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High Blood Pressure: The Silent Millennial Killer

A few decades ago, high blood pressure was not a disease you would easily associate with persons within the ages of 20 – 40. Its prevalence is on the increase among young adults, with an estimate of one in eight young people getting diagnosed with hypertension. To prevent this phenomenon from escalating into a crisis, adequate communication on the subject of high blood pressure in young people has become pertinent.

High blood pressure, or hypertension, is a condition where the force of blood pushing on the blood vessel walls is too high. Normal, healthy blood pressure is less than 120 millimetres of mercury (mmHg) of systolic pressure and less than 80 mmHg of diastolic pressure. Systolic pressure is the pressure of the blood in the arteries when the heart pumps, while diastolic pressure means the pressure in the arteries when the heart rests between beats. A person’s blood pressure is said to be high when it is over 120/80.

Usually, high blood pressure does not show very evident symptoms, which is why it is often referred to as a silent killer. However, some symptoms may be subtle pointers to above-normal blood pressure: headaches, nose bleeding, fluctuating heart rate, dizziness, or unexplainable fatigue.

Risk factors for young people
In addition to long-existing risk factors such as genetics, young people are becoming more susceptible to developing high blood pressure as a result of several factors:

Sedentary lifestyle: The 21st century has brought with it several jobs and professions that do not require frequent mobility. This has adversely affected the lifestyles of young people with a decrease in much required physical activity to facilitate ease of blood pumping functions.

Poor diet: An explosion in urbanisation has also seen a rise in the consumption of processed foods, which are often high in salt content. Excess sodium in the body increases blood pressure and exerts more burden on the heart.

Use of tobacco and excessive consumption of alcohol: Habits such as these increase a person’s risk of developing high blood pressure. These habits have been linked with narrowing of arteries and damaging of arterial walls.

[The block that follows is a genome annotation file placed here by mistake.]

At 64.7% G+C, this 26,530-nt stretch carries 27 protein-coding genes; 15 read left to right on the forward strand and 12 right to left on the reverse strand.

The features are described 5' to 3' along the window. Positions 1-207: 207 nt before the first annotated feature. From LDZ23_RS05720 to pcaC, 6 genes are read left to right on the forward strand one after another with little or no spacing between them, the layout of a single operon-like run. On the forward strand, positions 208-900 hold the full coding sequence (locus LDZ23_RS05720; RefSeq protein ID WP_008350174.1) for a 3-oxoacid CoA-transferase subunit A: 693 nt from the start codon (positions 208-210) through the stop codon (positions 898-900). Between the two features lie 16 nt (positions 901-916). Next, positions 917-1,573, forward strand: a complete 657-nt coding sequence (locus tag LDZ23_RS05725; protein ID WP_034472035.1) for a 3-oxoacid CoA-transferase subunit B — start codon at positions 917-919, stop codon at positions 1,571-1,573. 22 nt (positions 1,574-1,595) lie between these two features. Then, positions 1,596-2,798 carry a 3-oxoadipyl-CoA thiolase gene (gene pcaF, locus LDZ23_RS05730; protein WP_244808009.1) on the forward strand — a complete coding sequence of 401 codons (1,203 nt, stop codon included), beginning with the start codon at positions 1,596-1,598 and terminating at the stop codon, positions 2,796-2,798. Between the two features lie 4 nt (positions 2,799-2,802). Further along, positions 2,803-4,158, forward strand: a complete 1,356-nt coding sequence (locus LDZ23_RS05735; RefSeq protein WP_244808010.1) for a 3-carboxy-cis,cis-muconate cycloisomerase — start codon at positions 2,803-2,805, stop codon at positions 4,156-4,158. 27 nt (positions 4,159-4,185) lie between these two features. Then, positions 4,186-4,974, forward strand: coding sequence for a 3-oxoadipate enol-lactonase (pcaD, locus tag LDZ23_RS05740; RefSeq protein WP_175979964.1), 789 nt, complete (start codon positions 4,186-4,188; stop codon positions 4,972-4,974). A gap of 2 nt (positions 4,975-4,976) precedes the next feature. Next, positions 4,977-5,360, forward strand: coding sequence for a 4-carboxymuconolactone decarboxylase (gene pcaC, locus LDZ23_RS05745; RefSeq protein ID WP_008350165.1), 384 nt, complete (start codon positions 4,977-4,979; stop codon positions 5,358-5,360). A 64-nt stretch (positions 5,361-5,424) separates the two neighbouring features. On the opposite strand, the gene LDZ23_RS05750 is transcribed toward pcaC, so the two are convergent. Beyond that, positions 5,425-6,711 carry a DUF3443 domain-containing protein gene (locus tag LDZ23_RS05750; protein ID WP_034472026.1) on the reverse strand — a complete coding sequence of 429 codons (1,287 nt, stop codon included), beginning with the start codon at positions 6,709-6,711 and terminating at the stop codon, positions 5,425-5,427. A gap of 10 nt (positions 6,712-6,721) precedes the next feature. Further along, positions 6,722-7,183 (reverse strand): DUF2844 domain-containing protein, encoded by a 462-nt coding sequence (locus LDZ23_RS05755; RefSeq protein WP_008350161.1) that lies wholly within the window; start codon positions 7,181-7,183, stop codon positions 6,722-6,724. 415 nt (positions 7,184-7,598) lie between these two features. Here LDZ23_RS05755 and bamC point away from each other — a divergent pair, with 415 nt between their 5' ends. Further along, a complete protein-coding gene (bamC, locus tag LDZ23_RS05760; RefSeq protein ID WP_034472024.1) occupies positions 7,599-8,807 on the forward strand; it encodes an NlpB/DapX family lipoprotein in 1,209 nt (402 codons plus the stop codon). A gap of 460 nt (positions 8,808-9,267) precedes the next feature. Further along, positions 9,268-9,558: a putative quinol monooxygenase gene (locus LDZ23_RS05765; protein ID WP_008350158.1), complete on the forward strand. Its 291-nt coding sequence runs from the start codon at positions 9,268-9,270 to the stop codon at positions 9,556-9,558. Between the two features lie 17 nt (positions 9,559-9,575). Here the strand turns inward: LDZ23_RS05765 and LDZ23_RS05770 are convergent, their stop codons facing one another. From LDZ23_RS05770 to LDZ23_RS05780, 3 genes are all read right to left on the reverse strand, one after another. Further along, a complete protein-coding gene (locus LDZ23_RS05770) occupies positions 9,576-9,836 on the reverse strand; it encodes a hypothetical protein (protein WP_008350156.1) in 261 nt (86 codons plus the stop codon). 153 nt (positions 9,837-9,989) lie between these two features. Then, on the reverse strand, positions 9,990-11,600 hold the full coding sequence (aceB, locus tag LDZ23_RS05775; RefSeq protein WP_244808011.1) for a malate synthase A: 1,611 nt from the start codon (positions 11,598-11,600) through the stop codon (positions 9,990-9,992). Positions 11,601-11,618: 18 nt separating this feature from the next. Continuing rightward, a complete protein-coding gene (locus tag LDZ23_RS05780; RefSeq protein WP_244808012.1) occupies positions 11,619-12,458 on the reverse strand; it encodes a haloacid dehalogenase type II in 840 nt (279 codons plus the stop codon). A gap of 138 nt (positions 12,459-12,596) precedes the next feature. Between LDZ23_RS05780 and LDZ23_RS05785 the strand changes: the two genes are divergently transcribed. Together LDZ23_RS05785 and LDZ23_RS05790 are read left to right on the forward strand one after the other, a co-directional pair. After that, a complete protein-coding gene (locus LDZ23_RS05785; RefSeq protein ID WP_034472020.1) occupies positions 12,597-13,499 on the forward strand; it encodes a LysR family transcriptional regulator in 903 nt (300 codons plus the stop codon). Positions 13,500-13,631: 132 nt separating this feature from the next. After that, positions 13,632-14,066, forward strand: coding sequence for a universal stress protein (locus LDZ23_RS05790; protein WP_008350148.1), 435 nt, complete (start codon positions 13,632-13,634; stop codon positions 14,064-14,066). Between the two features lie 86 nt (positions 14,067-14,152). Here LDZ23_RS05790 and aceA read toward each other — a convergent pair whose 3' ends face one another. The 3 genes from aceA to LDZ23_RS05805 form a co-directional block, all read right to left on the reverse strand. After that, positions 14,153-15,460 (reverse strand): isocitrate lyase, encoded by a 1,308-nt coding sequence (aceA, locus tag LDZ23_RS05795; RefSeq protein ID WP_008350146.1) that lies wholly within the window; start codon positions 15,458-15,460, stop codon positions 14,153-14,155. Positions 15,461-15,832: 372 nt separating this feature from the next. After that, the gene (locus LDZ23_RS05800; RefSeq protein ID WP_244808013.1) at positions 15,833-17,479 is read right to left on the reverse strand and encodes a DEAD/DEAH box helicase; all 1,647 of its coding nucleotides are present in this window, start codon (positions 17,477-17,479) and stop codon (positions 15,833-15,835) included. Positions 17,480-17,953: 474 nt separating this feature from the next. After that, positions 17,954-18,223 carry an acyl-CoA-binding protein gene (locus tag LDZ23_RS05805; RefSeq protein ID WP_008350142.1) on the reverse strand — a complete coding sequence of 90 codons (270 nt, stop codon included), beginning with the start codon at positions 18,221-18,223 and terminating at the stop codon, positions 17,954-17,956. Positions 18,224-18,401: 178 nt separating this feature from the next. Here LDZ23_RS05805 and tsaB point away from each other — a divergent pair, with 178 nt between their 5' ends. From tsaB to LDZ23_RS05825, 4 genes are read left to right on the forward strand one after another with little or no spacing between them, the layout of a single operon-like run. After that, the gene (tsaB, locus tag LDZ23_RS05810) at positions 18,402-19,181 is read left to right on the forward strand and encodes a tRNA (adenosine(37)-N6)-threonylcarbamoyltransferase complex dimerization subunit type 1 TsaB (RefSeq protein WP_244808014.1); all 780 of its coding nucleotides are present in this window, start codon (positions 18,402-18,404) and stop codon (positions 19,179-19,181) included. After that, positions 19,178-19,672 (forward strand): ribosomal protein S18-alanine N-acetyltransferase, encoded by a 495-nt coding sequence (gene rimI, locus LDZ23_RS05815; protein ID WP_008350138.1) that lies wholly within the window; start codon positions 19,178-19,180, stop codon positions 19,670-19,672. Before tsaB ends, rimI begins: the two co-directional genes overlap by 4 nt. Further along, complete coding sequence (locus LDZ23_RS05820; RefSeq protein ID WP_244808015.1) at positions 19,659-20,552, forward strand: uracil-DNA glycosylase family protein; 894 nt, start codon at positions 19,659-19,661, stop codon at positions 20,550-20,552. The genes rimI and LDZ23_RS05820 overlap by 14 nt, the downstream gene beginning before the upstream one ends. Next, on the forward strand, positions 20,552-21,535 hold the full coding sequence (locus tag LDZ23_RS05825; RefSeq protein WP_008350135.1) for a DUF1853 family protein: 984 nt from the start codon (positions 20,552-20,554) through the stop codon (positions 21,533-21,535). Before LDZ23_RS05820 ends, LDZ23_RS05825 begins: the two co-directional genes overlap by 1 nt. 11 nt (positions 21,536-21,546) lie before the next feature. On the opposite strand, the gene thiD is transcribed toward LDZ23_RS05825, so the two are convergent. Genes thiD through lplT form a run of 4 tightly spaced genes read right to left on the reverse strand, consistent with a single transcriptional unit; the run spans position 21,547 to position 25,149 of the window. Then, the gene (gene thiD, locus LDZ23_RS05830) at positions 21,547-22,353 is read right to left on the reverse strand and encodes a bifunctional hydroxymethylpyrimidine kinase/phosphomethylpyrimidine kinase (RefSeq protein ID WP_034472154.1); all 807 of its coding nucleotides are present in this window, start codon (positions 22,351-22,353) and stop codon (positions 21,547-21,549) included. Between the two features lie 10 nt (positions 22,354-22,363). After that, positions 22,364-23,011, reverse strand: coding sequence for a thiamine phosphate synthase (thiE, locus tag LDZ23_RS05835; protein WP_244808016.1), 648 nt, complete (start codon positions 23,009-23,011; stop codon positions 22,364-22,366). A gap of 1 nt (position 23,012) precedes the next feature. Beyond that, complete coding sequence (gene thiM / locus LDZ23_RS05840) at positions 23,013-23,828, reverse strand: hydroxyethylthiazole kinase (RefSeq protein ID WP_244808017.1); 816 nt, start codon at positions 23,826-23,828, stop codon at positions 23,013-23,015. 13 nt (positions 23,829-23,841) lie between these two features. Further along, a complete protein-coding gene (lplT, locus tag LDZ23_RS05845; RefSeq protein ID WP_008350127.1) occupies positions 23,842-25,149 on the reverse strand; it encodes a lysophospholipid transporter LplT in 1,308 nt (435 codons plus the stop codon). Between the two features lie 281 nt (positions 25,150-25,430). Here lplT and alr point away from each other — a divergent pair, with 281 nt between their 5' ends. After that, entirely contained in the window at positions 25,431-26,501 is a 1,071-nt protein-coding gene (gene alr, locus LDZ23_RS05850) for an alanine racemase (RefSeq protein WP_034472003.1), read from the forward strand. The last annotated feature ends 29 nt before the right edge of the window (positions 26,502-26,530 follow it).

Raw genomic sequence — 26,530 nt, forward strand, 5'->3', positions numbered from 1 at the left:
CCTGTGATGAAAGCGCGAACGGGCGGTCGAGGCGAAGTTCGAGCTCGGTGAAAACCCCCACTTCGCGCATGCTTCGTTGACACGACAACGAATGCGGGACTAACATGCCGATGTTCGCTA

Prevention tips
As hypertension is a chronic disease that can lead to death, it is necessary to be proactive about its prevention:

  • Exercising regularly
  • Eating a healthy and balanced diet
  • A regular check for renal artery disease, a narrowing of the arteries that bring blood to each of the kidneys
  • Doing a periodic checkup for hormonal causes of high blood pressure such ashyperaldosteronism.

These tips will aid in the prevention of hypertension which can lead to cardiovascular diseases such as, stroke, arteriosclerosis, cardiomyopathy. Hospitals and diagnostics centres rely on the Cobas H232 cardiac reader and Cobas c111, c311 and e411 chemistry analysers for accuratediagnosis of such conditions.

The DC-40 ultrasound machine and echocardiogram (ECG) machines also help to monitor the irregularities in the heart rate and inform diagnosis.

As you go about your daily activities, remember that your age does not make you immune tohigh blood pressure. It is advised that you monitor your blood pressure regularly and have a healthy balanced life to reduce your risks. If you are a person living with diabetes, keep complications such as hypertension at bay by monitoring your blood sugar level with the Accu-Chek glucose meter.

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Sources:

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